We also agreed to seek an expansion of the National Interest Analysis provided for select committee treaty examination. My bill suggests we include the Treaty of Waitangi implications of a treaty in the NIA, to which has now been added the impact on human rights, local government and existing international obligations. There was also a view in the committee that the consultation process that precedes the production of the National Interest Analysis could broader and more substantive. As well as the official NIA it could also be useful to have additional independent NIAs, because the NIA process is supposed to bring out critical issues, not just be another excuse for the particular government department to say how good its treaty is.

There could also usefully be a special Treaty Committee of the House. However, whether this would be justified requires further discussion. There are pros and cons.

The next recommendation deals with the ability of committees to conduct a treaty examination during the treaty negotiation phase in cases where there is a serious public interest. That can be very useful. For example, at the moment there is considerable interest in a possible so-called free trade agreement with the United States. In fact, the Green Party is worried it would be very detrimental to our interests. While not every detail of negotiations needs to be made public there should not be a problem with exposing the substantive issues. It is in the public interest, for example, over the US/NZ free trade negotiations, for the general negotiating positions of New Zealand and the United States being available, and discussed.

Additionally, as Sir Kenneth Keith has pointed out, treaty scrutiny could be extended to monitoring on-going compliance with international treaties.

The committee is also rightly recommending that we have debating time in the House when a substantive committee report on a treaty is presented to the House. We had a parliamentary debate on the Singapore free trade agreement, which was good, and broke the ice on this matter.

Some of the above changes in Standing Orders need to be complemented by improved government practices.

The government could give the select committees more briefings on what treaties are coming up, where they are at, what the key issues involved are, who is being consulted, etc. The committee can then decide, if it wishes, to get more involved, or suggest additional parties to be involved in the consultation process. The issue of consultation with Maori was a particular concern to the committee.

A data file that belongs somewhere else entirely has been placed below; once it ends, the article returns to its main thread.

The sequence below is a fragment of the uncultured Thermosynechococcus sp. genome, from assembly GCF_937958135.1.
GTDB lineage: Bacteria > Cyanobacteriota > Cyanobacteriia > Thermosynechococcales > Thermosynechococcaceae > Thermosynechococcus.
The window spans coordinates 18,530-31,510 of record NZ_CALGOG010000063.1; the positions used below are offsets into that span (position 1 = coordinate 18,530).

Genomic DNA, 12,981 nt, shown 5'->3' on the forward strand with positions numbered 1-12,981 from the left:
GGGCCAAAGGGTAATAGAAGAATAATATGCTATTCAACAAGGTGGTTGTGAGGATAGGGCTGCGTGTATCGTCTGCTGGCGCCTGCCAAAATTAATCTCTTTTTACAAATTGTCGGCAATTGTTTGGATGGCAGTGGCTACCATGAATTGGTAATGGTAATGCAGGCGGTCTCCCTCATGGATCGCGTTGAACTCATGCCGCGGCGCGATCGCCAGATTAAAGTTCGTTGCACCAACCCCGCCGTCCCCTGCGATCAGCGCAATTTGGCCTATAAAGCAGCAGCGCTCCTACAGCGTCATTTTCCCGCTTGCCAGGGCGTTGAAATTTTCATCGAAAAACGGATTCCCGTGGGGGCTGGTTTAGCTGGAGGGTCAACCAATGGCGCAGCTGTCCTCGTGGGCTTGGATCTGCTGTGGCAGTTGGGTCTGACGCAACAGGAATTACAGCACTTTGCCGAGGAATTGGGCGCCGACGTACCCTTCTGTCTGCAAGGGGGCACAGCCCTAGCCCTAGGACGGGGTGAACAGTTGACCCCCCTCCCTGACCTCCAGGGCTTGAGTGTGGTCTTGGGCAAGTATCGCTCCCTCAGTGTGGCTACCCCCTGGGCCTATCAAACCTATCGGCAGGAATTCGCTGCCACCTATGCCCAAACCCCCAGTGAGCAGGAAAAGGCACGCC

We also wish the government to explore ways of making information on treaty actions more accessible to the general public. One thing I have learnt in select committee work is that there is a huge pool of expertise out their in the public that we need to bring into treaty consideration. Greater public access to information, particularly via the internet, is crucial to enable this.

We have also want the House to give consideration to whether the time frame for committee examination of treaties should be extended. Because the executive is still in charge of treaty ratification, it dictates dictate the time for committee consideration, after which they may sign the treaty. Currently the executive dictates 15 sitting days, which is often too short to properly advertise submissions, hear them, and then adequately consider and deliberate on a committee report back on the treaty.

The Second Interim Report on the International Treaties Bill basically concerns the presentation to the committee of changes to existing treaties. It is simply common sense that amendments to an existing treaty should be highlighted in the main text, not presented in a separate document.

Finally, when Parliament had its first reading on my International Treaties Bill, Graham Kelly thought the bill was a good idea, but 8 to 10 years ahead of its time. However, I am an optimist and I think that it may not take that long for MPs to come around. In the meantime, I am very pleased to note the cross-party consensus on the select committee recommendations for substantial improvements to the treaty examination process.


Presented by Ian Ewen-Street MP on behalf of Keith Locke MP Parliament